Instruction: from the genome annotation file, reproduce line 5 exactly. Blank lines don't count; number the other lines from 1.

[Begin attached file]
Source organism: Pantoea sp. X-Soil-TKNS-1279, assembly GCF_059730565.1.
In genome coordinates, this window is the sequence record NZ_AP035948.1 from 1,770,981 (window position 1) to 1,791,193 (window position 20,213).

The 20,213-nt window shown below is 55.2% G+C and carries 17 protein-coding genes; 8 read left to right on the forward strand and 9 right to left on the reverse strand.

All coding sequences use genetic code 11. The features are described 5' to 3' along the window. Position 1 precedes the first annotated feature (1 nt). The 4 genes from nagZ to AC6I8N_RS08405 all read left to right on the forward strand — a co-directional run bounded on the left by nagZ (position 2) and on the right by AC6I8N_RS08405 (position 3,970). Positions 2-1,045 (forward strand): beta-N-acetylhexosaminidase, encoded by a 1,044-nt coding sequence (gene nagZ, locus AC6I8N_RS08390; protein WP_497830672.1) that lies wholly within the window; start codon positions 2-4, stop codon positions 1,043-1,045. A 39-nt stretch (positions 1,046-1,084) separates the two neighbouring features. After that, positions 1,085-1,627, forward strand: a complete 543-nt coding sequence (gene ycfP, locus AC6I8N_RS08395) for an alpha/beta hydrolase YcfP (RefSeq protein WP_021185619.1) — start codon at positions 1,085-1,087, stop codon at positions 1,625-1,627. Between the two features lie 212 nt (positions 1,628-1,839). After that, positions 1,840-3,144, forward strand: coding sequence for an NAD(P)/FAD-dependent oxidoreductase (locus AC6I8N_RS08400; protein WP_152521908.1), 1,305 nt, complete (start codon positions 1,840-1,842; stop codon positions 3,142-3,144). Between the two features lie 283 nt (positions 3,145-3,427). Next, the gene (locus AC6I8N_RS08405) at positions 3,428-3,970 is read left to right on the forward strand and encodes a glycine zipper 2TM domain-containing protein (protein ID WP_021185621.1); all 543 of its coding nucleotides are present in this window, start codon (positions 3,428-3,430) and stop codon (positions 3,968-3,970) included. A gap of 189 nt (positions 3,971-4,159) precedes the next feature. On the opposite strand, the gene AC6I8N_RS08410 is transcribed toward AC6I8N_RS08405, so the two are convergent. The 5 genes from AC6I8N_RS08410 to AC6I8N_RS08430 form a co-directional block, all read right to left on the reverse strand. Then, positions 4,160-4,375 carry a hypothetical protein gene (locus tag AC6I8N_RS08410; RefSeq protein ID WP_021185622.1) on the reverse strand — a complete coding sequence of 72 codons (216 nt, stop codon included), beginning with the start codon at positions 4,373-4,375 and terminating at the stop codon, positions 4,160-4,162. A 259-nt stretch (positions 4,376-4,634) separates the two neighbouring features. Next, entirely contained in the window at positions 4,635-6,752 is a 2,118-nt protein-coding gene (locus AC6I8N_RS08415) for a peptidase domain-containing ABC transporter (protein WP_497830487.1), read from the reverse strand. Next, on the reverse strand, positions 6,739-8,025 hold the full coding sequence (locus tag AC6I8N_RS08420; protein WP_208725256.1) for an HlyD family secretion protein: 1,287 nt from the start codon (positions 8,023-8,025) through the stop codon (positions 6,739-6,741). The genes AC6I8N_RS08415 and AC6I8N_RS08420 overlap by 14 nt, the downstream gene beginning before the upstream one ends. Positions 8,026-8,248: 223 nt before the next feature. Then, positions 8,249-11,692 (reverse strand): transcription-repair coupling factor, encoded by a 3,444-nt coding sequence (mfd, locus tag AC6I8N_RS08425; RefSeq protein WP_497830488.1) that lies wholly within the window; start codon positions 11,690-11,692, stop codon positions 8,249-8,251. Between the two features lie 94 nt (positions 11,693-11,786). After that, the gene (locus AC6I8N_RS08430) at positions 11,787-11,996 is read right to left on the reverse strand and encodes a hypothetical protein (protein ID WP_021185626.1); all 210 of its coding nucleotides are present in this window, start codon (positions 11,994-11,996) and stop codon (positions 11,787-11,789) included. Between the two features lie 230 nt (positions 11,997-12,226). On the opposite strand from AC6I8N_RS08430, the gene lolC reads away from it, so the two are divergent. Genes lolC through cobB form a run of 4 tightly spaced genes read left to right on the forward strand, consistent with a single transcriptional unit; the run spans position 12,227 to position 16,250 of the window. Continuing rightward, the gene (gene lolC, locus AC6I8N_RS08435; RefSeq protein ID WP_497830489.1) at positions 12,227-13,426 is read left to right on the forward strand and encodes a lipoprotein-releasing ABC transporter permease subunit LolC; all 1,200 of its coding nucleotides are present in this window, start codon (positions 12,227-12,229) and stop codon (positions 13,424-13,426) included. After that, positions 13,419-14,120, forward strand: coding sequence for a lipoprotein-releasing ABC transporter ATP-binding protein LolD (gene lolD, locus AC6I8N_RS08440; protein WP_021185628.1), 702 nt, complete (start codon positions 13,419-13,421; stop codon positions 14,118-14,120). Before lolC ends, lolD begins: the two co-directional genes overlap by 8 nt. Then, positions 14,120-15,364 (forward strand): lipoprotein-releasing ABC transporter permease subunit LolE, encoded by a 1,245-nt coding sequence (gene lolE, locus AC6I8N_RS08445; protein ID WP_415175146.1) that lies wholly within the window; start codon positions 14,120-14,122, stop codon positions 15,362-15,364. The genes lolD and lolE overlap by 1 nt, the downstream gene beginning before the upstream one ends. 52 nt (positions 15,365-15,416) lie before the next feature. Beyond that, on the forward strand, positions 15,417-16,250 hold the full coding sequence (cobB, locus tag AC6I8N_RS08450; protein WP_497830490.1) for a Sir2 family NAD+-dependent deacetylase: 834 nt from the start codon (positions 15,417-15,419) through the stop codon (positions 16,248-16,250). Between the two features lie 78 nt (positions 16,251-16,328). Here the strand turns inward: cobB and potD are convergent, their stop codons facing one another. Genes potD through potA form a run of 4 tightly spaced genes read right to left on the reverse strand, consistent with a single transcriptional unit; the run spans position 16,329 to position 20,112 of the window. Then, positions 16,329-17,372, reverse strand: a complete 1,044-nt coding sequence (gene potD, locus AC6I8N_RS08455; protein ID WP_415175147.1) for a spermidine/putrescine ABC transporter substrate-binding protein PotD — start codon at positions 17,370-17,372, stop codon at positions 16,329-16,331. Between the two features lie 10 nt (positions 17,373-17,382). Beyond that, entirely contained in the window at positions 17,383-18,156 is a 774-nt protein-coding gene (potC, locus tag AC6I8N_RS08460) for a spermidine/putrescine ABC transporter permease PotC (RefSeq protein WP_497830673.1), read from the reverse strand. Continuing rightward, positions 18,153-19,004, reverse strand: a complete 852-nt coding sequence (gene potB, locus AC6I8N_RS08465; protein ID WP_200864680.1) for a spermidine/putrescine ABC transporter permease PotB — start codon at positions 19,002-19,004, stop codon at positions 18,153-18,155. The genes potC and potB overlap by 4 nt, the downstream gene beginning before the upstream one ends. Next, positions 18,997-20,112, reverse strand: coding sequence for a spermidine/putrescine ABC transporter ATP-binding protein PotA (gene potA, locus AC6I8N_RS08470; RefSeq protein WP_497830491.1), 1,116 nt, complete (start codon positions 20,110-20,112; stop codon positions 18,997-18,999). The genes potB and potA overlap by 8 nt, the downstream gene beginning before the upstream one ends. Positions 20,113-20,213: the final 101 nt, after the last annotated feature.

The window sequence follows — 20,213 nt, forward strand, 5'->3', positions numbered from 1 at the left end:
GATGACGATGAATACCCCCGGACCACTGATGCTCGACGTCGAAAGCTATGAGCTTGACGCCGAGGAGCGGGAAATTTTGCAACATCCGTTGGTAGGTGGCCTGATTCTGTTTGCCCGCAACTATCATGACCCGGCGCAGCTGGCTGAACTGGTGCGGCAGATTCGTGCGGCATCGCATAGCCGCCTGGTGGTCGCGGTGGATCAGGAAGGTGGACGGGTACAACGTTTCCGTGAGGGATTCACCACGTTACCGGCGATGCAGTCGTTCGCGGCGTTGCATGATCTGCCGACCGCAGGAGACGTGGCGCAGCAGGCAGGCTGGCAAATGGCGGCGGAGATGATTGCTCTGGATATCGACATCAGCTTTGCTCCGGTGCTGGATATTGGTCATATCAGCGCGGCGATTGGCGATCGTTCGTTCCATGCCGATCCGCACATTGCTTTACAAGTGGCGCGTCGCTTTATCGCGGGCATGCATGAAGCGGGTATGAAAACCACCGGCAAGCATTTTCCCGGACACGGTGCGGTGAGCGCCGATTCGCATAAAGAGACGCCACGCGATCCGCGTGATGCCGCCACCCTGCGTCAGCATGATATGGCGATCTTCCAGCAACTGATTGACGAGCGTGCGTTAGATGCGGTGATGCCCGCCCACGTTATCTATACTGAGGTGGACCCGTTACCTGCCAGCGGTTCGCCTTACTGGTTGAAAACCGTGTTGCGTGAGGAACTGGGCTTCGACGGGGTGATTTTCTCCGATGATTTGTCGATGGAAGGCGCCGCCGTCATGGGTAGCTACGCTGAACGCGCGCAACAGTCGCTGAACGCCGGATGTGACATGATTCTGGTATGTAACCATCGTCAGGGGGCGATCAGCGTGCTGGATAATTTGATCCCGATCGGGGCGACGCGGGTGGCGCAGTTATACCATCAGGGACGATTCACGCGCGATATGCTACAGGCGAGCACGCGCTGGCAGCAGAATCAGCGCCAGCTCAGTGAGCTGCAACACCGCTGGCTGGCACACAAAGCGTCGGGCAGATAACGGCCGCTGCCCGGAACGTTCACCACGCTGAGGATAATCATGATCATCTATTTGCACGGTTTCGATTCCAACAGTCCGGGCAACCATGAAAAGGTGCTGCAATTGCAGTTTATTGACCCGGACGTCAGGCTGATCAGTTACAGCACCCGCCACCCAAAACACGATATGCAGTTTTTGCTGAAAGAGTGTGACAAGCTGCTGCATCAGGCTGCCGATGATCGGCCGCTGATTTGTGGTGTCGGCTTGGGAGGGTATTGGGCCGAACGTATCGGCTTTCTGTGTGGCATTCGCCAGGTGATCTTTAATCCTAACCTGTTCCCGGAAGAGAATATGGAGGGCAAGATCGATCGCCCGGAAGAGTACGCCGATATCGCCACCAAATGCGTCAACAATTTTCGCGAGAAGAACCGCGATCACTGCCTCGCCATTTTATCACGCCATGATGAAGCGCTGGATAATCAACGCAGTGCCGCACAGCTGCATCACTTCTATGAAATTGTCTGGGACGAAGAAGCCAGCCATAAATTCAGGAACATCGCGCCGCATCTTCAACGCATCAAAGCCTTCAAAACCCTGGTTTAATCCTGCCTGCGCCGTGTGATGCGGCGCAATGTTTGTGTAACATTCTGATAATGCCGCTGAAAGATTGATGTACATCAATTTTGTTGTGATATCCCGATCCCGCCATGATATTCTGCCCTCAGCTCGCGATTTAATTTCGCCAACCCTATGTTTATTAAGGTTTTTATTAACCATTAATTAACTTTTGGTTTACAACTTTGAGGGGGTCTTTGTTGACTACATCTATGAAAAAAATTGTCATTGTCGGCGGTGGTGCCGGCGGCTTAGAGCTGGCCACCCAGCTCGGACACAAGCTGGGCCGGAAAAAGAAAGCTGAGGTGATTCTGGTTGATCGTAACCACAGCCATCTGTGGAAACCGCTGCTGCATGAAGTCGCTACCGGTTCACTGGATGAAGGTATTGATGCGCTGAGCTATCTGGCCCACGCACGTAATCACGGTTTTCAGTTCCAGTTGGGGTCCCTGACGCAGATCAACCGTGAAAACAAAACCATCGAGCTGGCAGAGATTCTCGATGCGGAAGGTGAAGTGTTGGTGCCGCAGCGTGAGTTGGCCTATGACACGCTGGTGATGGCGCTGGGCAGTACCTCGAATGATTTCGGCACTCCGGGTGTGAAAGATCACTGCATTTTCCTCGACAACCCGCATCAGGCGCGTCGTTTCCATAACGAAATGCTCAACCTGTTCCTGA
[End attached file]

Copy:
The window sequence follows — 20,213 nt, forward strand, 5'->3', positions numbered from 1 at the left end: